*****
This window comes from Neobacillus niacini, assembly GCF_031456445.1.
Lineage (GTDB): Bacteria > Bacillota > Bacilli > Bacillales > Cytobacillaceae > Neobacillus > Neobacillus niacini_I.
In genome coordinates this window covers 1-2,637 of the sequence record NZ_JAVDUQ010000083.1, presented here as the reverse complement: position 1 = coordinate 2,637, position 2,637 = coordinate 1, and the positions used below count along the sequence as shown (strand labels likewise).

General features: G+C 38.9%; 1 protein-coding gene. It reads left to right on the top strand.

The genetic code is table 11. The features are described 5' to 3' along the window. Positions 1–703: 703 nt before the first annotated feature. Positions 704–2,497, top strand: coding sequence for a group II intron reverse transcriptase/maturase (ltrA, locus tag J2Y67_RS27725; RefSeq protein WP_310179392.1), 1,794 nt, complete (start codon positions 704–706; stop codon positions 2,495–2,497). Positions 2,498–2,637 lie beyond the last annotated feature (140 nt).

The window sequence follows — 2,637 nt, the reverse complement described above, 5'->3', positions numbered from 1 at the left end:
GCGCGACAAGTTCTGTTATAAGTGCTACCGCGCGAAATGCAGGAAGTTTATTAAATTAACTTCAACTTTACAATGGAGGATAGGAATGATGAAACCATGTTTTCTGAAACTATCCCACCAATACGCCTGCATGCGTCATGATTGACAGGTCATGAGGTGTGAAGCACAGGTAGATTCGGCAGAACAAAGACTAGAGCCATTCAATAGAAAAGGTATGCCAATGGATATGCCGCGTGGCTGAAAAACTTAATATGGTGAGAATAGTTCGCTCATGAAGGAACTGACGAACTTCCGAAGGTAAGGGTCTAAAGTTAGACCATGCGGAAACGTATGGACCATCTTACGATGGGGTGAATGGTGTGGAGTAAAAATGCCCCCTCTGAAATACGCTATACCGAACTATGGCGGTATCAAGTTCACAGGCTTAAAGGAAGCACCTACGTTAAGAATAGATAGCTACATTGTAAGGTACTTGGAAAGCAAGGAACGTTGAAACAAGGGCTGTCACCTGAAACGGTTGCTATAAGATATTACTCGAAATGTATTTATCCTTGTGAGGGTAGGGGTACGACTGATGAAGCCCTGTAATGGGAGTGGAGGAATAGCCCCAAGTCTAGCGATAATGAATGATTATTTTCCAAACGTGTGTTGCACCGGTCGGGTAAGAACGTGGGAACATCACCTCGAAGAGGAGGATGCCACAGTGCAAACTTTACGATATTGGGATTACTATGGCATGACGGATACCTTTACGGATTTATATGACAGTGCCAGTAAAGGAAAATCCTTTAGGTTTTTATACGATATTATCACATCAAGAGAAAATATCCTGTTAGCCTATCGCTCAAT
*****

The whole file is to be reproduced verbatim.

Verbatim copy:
This window comes from Neobacillus niacini, assembly GCF_031456445.1.
Lineage (GTDB): Bacteria > Bacillota > Bacilli > Bacillales > Cytobacillaceae > Neobacillus > Neobacillus niacini_I.
In genome coordinates this window covers 1-2,637 of the sequence record NZ_JAVDUQ010000083.1, presented here as the reverse complement: position 1 = coordinate 2,637, position 2,637 = coordinate 1, and the positions used below count along the sequence as shown (strand labels likewise).

General features: G+C 38.9%; 1 protein-coding gene. It reads left to right on the top strand.

The genetic code is table 11. The features are described 5' to 3' along the window. Positions 1–703: 703 nt before the first annotated feature. Positions 704–2,497, top strand: coding sequence for a group II intron reverse transcriptase/maturase (ltrA, locus tag J2Y67_RS27725; RefSeq protein WP_310179392.1), 1,794 nt, complete (start codon positions 704–706; stop codon positions 2,495–2,497). Positions 2,498–2,637 lie beyond the last annotated feature (140 nt).

The window sequence follows — 2,637 nt, the reverse complement described above, 5'->3', positions numbered from 1 at the left end:
GCGCGACAAGTTCTGTTATAAGTGCTACCGCGCGAAATGCAGGAAGTTTATTAAATTAACTTCAACTTTACAATGGAGGATAGGAATGATGAAACCATGTTTTCTGAAACTATCCCACCAATACGCCTGCATGCGTCATGATTGACAGGTCATGAGGTGTGAAGCACAGGTAGATTCGGCAGAACAAAGACTAGAGCCATTCAATAGAAAAGGTATGCCAATGGATATGCCGCGTGGCTGAAAAACTTAATATGGTGAGAATAGTTCGCTCATGAAGGAACTGACGAACTTCCGAAGGTAAGGGTCTAAAGTTAGACCATGCGGAAACGTATGGACCATCTTACGATGGGGTGAATGGTGTGGAGTAAAAATGCCCCCTCTGAAATACGCTATACCGAACTATGGCGGTATCAAGTTCACAGGCTTAAAGGAAGCACCTACGTTAAGAATAGATAGCTACATTGTAAGGTACTTGGAAAGCAAGGAACGTTGAAACAAGGGCTGTCACCTGAAACGGTTGCTATAAGATATTACTCGAAATGTATTTATCCTTGTGAGGGTAGGGGTACGACTGATGAAGCCCTGTAATGGGAGTGGAGGAATAGCCCCAAGTCTAGCGATAATGAATGATTATTTTCCAAACGTGTGTTGCACCGGTCGGGTAAGAACGTGGGAACATCACCTCGAAGAGGAGGATGCCACAGTGCAAACTTTACGATATTGGGATTACTATGGCATGACGGATACCTTTACGGATTTATATGACAGTGCCAGTAAAGGAAAATCCTTTAGGTTTTTATACGATATTATCACATCAAGAGAAAATATCCTGTTAGCCTATCGCTCAAT